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30 Oct 2001 : Column: 576W
in its full local transport plan and first annual progress report where funding is not being sought in the Local Transport Settlement 2001. 
Mr. Jamieson: Not all local authorities have included in their full local transport plans or first annual progress reports information on those road schemes for which they are considering making a bid for LTP funding in future years. In many cases they have yet to make decisions on whether to make such a bid. We know of a number of schemes where the authority has forewarned us that they may be making a bid and in some cases has provided us with some information. These include:
A19 Shipton/Beningbrough Bypass
A24 Ashington to Southwater Route Safety Strategy
A228 Leybourne and West Malling Bypass
A228 Ropers Lane (Phase 2)
A260 Hawkinge Bypass
A38/A390 Link Dobwalls
A418 improvements including a Rowsham Bypass
A418 Wing Bypass
A605 Stanground Bypass
Chickenhall Lane Link Road
East Kent Access (Phases 2 and 3)
Newhaven Port Access Road
North-West Relief Road, Shrewsbury
Tunstall Northern Bypass.
HeyshamM6 Link Road
Wylye Valley Relief Road.
Mr. Don Foster: To ask the Secretary of State for Transport, Local Government and the Regions when (a) English Nature, (b) the Countryside Agency and (c) English Heritage (i) were and (ii) will be consulted on local road schemes being considered for funding in the Local Transport Settlement 2001. 
Mr. Jamieson: Local authorities bidding for road schemes under the Local Transport Plan system are required to consult the four statutory bodiesEnglish Nature, English Heritage, the Countryside Agency and the Environment Agencybefore submitting their bids. In addition, once the bid documents were received by my Department in August the Appraisal Summary Tables for all road schemes were sent to the four bodies to seek their further views on the schemes. The bodies have been kept informed of alterations to the tables.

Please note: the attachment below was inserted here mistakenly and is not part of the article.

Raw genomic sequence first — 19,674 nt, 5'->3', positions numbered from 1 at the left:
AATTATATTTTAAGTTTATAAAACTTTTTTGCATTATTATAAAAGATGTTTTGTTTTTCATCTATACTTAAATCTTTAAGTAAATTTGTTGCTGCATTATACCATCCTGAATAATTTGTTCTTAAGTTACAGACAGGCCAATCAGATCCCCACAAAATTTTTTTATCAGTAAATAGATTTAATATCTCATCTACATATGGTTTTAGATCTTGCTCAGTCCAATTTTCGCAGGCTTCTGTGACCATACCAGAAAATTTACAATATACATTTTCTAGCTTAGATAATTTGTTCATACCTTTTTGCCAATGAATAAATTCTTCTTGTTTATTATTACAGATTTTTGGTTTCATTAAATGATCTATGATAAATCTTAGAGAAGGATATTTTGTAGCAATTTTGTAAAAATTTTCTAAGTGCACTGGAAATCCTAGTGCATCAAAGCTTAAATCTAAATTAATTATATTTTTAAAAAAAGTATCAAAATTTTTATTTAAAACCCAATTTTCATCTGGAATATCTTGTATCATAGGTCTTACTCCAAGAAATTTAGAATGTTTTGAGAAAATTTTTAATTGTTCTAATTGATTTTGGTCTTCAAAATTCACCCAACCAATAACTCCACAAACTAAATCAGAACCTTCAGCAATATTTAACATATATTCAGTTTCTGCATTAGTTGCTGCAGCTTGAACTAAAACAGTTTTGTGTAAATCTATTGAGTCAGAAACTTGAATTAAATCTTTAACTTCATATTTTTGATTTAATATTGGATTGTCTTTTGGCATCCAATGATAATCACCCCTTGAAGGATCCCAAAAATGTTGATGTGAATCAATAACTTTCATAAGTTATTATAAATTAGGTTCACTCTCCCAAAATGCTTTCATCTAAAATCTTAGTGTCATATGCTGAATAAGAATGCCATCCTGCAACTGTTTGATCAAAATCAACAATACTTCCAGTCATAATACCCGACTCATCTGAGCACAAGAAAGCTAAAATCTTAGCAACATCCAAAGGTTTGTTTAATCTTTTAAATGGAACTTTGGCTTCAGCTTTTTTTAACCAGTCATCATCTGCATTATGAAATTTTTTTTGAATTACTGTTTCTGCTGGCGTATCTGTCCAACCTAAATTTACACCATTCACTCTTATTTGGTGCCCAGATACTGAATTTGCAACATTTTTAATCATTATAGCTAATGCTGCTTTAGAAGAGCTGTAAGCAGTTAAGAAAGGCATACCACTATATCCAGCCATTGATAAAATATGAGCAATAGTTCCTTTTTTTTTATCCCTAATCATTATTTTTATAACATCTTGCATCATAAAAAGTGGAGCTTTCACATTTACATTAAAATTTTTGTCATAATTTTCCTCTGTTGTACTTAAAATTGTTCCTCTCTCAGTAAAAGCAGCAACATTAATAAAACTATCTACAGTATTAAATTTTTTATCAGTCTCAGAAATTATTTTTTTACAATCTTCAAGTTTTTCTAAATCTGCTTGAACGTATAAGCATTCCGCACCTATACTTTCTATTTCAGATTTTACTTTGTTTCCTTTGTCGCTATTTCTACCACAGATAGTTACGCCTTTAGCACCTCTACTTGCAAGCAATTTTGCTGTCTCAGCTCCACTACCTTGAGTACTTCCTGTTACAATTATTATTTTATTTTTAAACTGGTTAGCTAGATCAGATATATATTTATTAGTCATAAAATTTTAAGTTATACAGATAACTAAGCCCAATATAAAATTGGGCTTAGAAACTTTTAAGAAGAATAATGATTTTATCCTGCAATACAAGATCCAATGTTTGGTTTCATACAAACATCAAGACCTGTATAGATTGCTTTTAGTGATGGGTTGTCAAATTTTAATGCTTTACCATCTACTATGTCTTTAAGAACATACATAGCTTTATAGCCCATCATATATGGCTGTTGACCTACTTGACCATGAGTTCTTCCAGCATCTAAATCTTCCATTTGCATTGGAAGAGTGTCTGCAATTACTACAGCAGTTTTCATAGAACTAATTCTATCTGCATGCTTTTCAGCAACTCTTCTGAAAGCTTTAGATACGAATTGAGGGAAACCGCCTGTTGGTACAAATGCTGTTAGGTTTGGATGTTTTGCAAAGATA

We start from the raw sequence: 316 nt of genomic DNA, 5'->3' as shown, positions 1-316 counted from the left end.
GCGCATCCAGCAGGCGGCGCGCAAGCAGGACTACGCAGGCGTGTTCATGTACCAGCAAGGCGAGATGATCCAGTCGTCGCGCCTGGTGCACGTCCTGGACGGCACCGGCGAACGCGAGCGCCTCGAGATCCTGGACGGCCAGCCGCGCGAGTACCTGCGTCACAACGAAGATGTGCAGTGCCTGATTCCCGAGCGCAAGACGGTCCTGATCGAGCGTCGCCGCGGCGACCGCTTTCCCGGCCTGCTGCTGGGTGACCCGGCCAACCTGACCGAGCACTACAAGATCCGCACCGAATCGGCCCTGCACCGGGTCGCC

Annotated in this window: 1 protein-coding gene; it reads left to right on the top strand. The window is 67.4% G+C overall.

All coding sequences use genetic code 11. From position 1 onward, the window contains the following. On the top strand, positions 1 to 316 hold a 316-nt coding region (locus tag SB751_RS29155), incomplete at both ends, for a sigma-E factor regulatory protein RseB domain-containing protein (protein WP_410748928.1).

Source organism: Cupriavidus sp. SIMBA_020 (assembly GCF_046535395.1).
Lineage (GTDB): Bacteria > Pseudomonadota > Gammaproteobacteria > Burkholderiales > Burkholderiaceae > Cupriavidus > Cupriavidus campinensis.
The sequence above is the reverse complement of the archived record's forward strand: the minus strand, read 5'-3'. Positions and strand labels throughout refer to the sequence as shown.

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Mr. Don Foster: To ask the Secretary of State for Transport, Local Government and the Regions (1) if he is presented with appraisal summary tables for each of the options before deciding whether to approve a major road scheme; 
Mr. Jamieson: Before major local road schemes can be accepted for funding, local authorities need to demonstrate that they have considered alternative approaches. Submission of appraisal summary tables for each alternative is not required but decisions will only be taken once we are satisfied that these have been subject to proper consideration. Decisions are based on all of the evidence available to the Department.
Mr. Don Foster: To ask the Secretary of State for Transport, Local Government and the Regions if he will list the major new road schemes submitted by local authorities for funding (a) by 31 July and (b) after 31 July. 
A1198 Papworth Everard Bypass
A182 East Durham Link Road
A228 Main Road to Ropers Lane (Phase 1)
A24 Horsham-Capel Improvement
A34 Alderley Edge Bypass
A350 Westbury Bypass Town Centre Scheme
A36 Codford-Heytesbury Improvement
A52 Grantham East-West Bypass
A57(T) M1 Junction 31-Todwick Crossroads
A6096 Ilkeston Awsworth Link
A612 Gedling ITP Scheme
A628 Cudworth and West Green Bypass
Aston Northern Bypass (Phase 2)
Central Route, Sunderland
Central Somerset Access Package
East Middlesbrough Corridor
Kiln Lane Link, Surrey
Markham Employment Growth Zone
Northern Gateway Stage 2, Newcastle
Poole Bridge Regeneration Initiative
Roscommon Way Extension, Essex
Selly Oak Relief Road and (b) after 31 July
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Mr. Don Foster: To ask the Secretary of State for Transport, Local Government and the Regions if the New Approach to Appraisal applies to (a) national and (b) local major road schemes which are financed by private capital. 
Mr. Jamieson: The New Approach to Appraisal (NATA) applies to all trunk and local major road schemes that have some element of public funding. For developer- funded trunk road highway works, the principles of NATA apply, though the form of application may vary. For developer-funded local road schemes, local highway authorities have scope to decide on the appropriate approach and may apply NATA.